PARIS -- France's most violent urban riot in a decade engulfed central Paris on Saturday as "yellow jacket" activists torched cars, smashed windows, looted stores and tagged the Arc de Triomphe with multicolored graffiti.
Protesters angry about rising taxes and the high cost of living clashed with riot police, who closed off some of the city's most popular tourist areas and fired tear gas and water cannons as they tried to quell the mayhem in the streets.
President Emmanuel Macron denounced the violence from the G-20 summit in Argentina, saying those who attacked police and vandalized the Arc de Triomphe will be "held responsible for their acts." He said he will hold an emergency government meeting today on the protests.
"[Violence] has nothing to do with the peaceful expression of a legitimate anger" and "no cause justifies" attacks on police or pillaging stores and burning buildings, Macron said in Buenos Aires. He refused to answer any questions from journalists about the situation in Paris.
It was the third-straight weekend of clashes in Paris with activists dressed in the fluorescent yellow vests of a new protest movement and the worst urban violence since at least 2005. The scene contrasted sharply with other protests in France, where demonstrations and road blockades elsewhere on Saturday were largely peaceful.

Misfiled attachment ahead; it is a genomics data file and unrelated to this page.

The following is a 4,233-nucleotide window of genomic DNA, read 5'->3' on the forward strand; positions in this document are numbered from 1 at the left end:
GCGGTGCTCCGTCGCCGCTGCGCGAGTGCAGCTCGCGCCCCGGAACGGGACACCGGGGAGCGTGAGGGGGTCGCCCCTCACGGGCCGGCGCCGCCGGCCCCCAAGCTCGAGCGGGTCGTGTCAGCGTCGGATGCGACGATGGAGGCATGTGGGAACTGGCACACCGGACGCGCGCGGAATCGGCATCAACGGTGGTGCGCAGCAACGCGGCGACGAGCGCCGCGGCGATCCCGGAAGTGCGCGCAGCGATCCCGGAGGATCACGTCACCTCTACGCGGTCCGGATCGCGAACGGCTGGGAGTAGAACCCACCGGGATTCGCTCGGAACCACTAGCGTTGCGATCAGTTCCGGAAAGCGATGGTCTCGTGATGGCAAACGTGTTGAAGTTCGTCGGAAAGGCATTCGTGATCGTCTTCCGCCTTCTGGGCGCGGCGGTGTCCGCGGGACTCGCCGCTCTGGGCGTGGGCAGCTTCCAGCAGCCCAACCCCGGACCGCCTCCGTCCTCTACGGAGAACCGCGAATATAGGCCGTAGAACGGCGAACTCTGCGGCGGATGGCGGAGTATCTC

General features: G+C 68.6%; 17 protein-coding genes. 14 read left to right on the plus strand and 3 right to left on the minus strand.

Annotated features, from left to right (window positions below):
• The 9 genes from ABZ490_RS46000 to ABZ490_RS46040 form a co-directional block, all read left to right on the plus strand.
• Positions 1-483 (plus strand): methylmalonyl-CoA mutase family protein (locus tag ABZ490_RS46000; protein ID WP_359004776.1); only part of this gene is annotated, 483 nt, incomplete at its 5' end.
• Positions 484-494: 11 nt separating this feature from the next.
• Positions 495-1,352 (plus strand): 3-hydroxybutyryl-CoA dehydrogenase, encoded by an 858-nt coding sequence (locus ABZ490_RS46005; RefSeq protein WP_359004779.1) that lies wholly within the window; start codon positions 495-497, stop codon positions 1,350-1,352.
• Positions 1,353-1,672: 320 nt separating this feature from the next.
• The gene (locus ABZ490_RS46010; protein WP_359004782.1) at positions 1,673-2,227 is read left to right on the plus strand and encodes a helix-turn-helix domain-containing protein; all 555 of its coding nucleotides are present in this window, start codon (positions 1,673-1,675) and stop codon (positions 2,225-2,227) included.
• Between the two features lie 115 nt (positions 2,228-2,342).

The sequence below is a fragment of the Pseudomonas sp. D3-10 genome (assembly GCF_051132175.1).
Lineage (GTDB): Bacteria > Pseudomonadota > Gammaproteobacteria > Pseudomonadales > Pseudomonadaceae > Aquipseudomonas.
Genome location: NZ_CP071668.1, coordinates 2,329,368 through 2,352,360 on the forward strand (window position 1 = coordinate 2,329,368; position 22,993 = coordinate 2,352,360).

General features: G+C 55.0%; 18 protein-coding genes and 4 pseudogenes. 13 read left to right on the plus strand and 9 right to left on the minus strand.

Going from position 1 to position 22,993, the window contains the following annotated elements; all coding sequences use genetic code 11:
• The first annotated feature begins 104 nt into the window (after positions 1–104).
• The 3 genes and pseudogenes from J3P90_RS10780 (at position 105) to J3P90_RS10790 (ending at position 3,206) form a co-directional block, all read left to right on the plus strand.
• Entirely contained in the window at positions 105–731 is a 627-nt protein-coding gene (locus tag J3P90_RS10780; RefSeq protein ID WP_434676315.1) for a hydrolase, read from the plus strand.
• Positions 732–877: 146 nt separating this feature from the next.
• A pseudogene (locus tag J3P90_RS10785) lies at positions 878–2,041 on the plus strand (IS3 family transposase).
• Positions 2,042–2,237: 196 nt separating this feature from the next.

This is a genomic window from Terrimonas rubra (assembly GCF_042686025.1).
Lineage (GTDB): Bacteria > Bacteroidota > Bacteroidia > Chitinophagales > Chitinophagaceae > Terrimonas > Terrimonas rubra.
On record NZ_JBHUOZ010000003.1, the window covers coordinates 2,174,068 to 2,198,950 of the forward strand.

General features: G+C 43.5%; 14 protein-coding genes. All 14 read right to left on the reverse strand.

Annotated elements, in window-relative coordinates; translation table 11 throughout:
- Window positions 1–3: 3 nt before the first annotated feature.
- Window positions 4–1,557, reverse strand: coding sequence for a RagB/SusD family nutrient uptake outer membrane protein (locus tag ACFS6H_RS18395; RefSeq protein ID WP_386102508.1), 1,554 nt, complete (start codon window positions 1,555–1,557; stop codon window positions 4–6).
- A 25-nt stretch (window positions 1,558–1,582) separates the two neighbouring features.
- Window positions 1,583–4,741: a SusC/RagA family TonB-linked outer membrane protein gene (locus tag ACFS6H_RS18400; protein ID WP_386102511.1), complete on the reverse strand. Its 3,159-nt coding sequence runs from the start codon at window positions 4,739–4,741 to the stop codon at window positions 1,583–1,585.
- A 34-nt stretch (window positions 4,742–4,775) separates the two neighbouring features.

Thousands of police were deployed to try to contain the violence, which began Saturday morning near the Arc de Triomphe and continued well after dark. Paris police said at least 110 people, including 20 police officers, were injured in the violent protests and 224 others were arrested.
Interior Minister Christophe Castaner, speaking on French television channel TF1, said one protester was in a life-threatening condition after being part of a group pulling down a metal fence at the Tuileries gardens. A video on social media shows the heavy fence falling on some protesters.
By the afternoon, clashes continued down several streets popular with tourists. Pockets of demonstrators built makeshift barricades, lit fires, torched cars and trash cans, threw rocks at police and looted stores.
Some demonstrators removed the barriers protecting the Tomb of the Unknown Soldier from World War I under the Arc de Triomphe monument to pose near its eternal flame and sing the national anthem. They were dispersed by police.
Graffiti sprayed onto the Arc de Triomphe said: "yellow jackets will triumph."
By Saturday afternoon, central Paris was locked down by police, with all roads leading away from the Arc closed off as more police moved in. More than 20 downtown Paris metro stations were closed for security reasons and police ordered stores in nearby neighborhoods to close early Saturday evening.
Information for this article was contributed by Chris Den Hond, Lori Hinnant and Angela Charlton of The Associated Press.
A Section on 12/02/2018